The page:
9

I read Comparing two files using Unix and Awk. It is really interesting. I read and tested it, but I can't understand it completely and use it in other cases.

I have two files. file1 has one field and the other one has 16 fields. I want to read elements of file1 and compare them with 3rd field of file2. If there was a match for each element, I sum value of field 5 in file2. As an example:

file 1

1
2
3

file 2

2 2 2 1 2
3 6 1 2 4 
4 1 1 2 3
6 3 3 3 4 

For element 1 in file1 I want to add values in field 5 of file2 where value of field 3 is 1. And do the same for element 2 and 3 in file1. The output for 1 is (3+4=7) and for 2 is 2 and for 3 is 4.

I don't know how I should write it with awk.

21

Here's one way. I have written it as an awk script so I can add comments:

#!/usr/local/bin/awk -f

{
    ## FNR is the line number of the current file, NR is the number of 
    ## lines that have been processed. If you only give one file to
    ## awk, FNR will always equal NR. If you give more than one file,
    ## FNR will go back to 1 when the next file is reached but NR
    ## will continue incrementing. Therefore, NR == FNR only while
    ## the first file is being processed.
    if(NR == FNR){
      ## If this is the first file, save the values of $1
      ## in the array n.
      n[$1] = 0
    }
    ## If we have moved on to the 2nd file
    else{
      ## If the 3rd field of the second file exists in
      ## the first file.
      if($3 in n){
        ## Add the value of the 5th field to the corresponding value
        ## of the n array.
        n[$3]+=$5
      }
    }
}
## The END{} block is executed after all files have been processed.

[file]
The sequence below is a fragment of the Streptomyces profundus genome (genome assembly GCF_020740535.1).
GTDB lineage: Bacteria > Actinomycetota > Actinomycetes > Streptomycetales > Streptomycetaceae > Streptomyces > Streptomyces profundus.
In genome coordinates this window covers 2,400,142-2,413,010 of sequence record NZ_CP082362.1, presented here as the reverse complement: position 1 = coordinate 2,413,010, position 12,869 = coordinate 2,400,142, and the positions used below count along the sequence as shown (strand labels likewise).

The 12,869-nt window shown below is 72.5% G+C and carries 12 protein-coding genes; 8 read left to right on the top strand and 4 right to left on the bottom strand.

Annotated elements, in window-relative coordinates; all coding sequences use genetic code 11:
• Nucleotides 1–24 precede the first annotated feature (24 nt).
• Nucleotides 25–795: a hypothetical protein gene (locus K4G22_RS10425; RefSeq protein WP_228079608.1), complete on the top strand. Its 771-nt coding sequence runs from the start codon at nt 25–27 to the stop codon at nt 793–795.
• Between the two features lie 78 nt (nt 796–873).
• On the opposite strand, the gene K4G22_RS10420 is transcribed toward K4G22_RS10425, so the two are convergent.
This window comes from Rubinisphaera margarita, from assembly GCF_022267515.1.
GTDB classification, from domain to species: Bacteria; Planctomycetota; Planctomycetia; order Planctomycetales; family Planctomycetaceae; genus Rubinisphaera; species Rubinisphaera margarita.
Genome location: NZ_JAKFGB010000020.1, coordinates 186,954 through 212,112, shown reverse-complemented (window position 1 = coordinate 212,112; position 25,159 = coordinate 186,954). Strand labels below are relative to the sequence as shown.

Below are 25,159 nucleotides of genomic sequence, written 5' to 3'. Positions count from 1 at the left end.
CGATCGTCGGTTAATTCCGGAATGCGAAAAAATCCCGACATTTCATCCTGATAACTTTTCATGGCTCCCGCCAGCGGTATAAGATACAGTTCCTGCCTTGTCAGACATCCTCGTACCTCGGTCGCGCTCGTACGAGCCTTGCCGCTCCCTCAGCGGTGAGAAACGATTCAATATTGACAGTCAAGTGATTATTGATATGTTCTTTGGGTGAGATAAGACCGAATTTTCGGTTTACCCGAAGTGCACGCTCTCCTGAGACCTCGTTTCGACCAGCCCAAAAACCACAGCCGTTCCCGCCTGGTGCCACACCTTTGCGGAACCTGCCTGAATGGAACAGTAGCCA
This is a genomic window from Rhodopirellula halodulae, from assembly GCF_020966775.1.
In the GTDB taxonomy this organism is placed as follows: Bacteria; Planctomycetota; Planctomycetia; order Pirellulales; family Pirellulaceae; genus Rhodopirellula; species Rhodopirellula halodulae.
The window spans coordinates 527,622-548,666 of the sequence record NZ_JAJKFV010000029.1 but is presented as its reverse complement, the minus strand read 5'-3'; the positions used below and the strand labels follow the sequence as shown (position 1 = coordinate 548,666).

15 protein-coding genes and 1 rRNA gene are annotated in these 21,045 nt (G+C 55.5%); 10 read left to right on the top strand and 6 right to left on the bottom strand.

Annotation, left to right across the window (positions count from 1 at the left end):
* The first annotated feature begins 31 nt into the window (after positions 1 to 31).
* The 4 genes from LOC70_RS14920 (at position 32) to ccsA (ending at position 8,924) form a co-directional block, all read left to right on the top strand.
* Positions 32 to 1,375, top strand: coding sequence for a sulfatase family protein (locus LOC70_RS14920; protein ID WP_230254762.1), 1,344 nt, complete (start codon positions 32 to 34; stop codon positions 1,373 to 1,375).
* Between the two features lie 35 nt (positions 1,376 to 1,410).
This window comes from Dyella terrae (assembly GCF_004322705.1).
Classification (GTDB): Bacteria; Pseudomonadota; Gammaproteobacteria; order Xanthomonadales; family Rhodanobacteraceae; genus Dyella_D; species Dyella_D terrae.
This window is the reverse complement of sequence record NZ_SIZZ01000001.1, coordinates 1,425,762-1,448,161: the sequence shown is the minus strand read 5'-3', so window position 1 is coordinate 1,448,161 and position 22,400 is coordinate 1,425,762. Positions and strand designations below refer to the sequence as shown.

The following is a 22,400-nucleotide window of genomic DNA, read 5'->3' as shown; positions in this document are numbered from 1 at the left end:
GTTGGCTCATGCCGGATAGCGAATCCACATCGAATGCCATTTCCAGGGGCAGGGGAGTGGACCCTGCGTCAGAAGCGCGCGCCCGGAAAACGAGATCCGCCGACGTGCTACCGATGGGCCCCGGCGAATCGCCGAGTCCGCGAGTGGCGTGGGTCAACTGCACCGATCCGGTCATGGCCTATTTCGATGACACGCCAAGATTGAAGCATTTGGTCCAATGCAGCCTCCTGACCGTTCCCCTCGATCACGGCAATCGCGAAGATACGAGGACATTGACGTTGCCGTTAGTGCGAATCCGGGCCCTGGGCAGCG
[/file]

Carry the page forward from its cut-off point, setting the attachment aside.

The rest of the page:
## This is useful since you may have more than one line whose 3rd
## field was specified in the first file so you don't want to print
## as you process the files.
END{
    ## For each element in the n array
    for (i in n){
    ## print the element itself and then its value
    print i,":",n[i];
    }
}

You can save that as a file, make it executable and run it like so:

$ chmod a+x foo.awk
$ ./foo.awk file1 file2
1 : 7
2 : 2
3 : 4

Or, you can condense it into a one-liner:

awk '
     (NR == FNR){n[$1] = 0; next}
     {if($3 in n){n[$3]+=$5}}
     END{for (i in n){print i,":",n[i]} }' file1 file2
| improve this answer | |
9
awk '
  NR == FNR {n[$3] += $5; next}
  {print $1 ": " n[$1]}' file2 file1
| improve this answer | |
  • It does some extra work by summing non matched fields. – Emmanuel Dec 26 '13 at 12:52
  • @Emmanuel, that's still one awk instructions per line of file2, which makes it shorter and faster than terdon's – Stéphane Chazelas Dec 26 '13 at 16:28
  • brillant solution ! – Ronald Pauffert Aug 4 '15 at 8:19

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